Every year, thousands of lone children arrive in the United States, seeking safety and stability. They have fled their homes, countries and persecution, as well as severe abuse, abandonment, violent conflict, desperate poverty, forced marriage and female genital mutilation, among other hardships.
Many are teenagers. Some are as young as two years old. Many have suffered in ways that no child should ever have to.
Today, the U.S. Senate took a significant first step toward reforming our nation’s broken and outdated immigration system with the introduction of comprehensive legislation by the ‘Gang of 8’ Senators. The bipartisan bill will broaden economic prosperity in both the short and long run by increasing access to the best and brightest talent from around the world, while also providing American students and workers with additional STEM education and training opportunities.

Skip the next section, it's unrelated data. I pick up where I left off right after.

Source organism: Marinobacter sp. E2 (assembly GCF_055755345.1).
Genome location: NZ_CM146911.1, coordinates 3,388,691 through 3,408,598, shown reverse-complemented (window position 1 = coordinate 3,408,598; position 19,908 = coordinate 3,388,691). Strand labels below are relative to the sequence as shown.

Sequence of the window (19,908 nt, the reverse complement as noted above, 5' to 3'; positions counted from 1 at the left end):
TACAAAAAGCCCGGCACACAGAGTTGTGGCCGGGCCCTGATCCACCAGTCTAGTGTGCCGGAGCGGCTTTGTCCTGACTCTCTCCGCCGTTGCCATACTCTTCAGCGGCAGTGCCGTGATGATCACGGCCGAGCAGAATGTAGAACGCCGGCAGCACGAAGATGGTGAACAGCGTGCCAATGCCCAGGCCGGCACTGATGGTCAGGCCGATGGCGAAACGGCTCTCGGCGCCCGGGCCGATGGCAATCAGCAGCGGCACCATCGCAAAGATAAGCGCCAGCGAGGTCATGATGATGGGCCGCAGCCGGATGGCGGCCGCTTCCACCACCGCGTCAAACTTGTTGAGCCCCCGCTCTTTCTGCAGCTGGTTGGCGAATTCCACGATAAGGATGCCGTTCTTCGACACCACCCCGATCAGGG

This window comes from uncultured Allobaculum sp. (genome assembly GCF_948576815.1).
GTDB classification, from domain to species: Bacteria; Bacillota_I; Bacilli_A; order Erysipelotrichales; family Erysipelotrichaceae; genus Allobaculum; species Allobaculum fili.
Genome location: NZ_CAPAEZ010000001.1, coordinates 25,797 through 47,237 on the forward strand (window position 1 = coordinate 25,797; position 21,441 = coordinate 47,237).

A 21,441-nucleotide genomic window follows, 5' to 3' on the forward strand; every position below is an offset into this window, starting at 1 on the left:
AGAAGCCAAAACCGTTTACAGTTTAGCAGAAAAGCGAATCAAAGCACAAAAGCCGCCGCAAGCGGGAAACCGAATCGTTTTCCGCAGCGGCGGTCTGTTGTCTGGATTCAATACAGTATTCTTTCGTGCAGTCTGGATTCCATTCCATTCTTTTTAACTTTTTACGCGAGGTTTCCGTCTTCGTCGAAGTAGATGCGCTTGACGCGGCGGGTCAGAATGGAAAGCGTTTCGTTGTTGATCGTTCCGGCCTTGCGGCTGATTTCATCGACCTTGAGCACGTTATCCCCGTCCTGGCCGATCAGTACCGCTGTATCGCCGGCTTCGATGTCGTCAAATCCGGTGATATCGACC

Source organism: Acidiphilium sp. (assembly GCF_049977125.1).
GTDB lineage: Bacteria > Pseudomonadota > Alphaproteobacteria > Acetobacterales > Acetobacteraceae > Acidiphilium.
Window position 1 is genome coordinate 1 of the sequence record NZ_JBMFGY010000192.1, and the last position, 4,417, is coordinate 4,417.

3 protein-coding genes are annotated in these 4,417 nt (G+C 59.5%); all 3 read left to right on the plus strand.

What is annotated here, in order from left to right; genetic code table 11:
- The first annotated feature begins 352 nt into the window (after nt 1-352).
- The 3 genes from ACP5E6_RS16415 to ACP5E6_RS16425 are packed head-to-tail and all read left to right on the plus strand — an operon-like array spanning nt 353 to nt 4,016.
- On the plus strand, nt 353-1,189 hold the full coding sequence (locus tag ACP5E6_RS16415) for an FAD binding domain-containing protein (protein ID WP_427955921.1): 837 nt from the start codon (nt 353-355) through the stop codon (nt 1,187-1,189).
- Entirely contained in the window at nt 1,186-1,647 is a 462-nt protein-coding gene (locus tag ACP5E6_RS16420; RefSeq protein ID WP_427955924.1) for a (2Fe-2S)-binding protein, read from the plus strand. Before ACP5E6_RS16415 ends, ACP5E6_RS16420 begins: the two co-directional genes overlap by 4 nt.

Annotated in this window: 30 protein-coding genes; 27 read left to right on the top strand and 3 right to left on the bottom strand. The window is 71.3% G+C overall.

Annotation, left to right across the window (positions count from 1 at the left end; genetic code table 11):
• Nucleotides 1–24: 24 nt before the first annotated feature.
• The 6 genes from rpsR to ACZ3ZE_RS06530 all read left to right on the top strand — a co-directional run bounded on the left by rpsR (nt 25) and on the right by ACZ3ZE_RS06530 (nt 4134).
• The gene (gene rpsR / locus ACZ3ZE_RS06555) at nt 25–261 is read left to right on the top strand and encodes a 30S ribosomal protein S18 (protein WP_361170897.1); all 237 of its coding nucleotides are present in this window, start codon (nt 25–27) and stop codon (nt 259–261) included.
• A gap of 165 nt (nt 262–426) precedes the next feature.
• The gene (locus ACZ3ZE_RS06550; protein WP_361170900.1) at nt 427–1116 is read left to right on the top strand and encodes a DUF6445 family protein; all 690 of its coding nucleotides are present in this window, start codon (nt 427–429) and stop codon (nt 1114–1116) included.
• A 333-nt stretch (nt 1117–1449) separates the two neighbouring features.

We thank the Senators for their leadership on this proposal and look forward to continuing to help refine the legislation. Microsoft strongly hopes that the legislative process will now move forward, as a comprehensive approach will strengthen our country’s long term economy. The bill contains numerous positive reforms that are essential for the continued growth of the tech sector, such as urgently needed increases in high-skilled visas and solutions to address the extensive backlog in employment-based green cards. It also provides for increased worker portability for visas and removes outdated per country caps for green cards.